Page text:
First Ascent adventurer Lynsey Dyer is in India delivering bicycles and art workshops to children and women in need. Her first stop was catching up with Be First recipients Jonno Durant and Stefan Hunt to visit an orphanage for boys.
By Lynsey Dyer
Is it really possible to offer someone else happiness? I came to India to find out. And though I’ve found myself overwhelmingly disgusted at times here, the idea of sharing happiness has not only inspired an adventure but shown me that happiness indeed is meant to be shared! Happiness and inspiration is what I took away from my first talk with Dan Austin and also my first interaction with Stefan and Jonno on the same day in Telluride at Mountainfilm that, some two years later, led me to be sitting in a tiny internet hole in the wall to tell you all about it.
I met Dan Austin, founder of 88 Bikes, at my art show, where we began talking about his nonprofit. I was instantly lit up by the fact that this organization did not feed off the doom and gloom of what tragedies lay out in the world. It did not force a sense of guilt on would-be donors for living a more fortunate life but was spawned from something else, the desire to share happiness. Since I’ve spent most of my professional (if you can call it that) career making a life out of play (skiing) and proving to others they can play, too … the idea of sharing happiness with kids, especially those who might have been forced to grow up too early, was a perfect fit. I made a decision that day to go to those places and do the work myself, but I didn’t know when.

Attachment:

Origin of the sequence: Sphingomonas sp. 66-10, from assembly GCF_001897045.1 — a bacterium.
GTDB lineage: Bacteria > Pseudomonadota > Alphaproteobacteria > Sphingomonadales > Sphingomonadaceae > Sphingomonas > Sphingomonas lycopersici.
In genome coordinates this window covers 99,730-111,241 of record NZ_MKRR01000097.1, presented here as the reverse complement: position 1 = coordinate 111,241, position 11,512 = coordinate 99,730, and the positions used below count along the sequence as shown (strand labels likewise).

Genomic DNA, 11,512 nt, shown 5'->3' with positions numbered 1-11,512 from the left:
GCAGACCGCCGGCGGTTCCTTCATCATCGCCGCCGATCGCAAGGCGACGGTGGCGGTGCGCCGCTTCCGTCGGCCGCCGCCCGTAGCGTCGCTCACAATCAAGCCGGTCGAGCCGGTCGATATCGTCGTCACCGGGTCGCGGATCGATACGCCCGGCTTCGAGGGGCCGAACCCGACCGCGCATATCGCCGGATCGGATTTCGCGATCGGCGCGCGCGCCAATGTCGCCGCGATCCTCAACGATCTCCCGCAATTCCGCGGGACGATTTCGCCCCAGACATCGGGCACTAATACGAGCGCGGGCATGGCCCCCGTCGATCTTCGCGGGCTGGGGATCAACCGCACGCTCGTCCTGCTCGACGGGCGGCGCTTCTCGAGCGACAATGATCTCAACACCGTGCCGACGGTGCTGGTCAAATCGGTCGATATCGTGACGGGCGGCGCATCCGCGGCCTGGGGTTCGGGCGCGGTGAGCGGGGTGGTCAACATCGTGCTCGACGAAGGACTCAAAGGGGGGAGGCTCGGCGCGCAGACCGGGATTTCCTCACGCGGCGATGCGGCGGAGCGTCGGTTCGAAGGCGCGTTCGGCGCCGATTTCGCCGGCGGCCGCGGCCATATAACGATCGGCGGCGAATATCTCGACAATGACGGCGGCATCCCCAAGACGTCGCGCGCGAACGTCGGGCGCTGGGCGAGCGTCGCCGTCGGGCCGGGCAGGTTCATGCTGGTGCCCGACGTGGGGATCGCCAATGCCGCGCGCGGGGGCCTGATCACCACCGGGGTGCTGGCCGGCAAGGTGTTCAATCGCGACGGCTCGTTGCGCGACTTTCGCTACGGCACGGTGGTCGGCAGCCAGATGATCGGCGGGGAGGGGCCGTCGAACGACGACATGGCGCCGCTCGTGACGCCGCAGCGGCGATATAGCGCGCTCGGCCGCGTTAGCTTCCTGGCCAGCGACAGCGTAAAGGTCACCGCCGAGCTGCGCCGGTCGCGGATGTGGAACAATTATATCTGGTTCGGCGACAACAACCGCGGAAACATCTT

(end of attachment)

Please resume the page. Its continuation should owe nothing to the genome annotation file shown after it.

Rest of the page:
That also happened to be the day I met Be First recipients Jonno and Stefan from Surfing 50 States. These guys embodied the epitome of “play,” and you couldn’t help but laugh—either at them or with them—so when they told me of their plans to surf the 28 Indian States and combine it with philanthropic activities, I found it the perfect combination and got to work planning our trip to“Surf 88 Bikes in India.”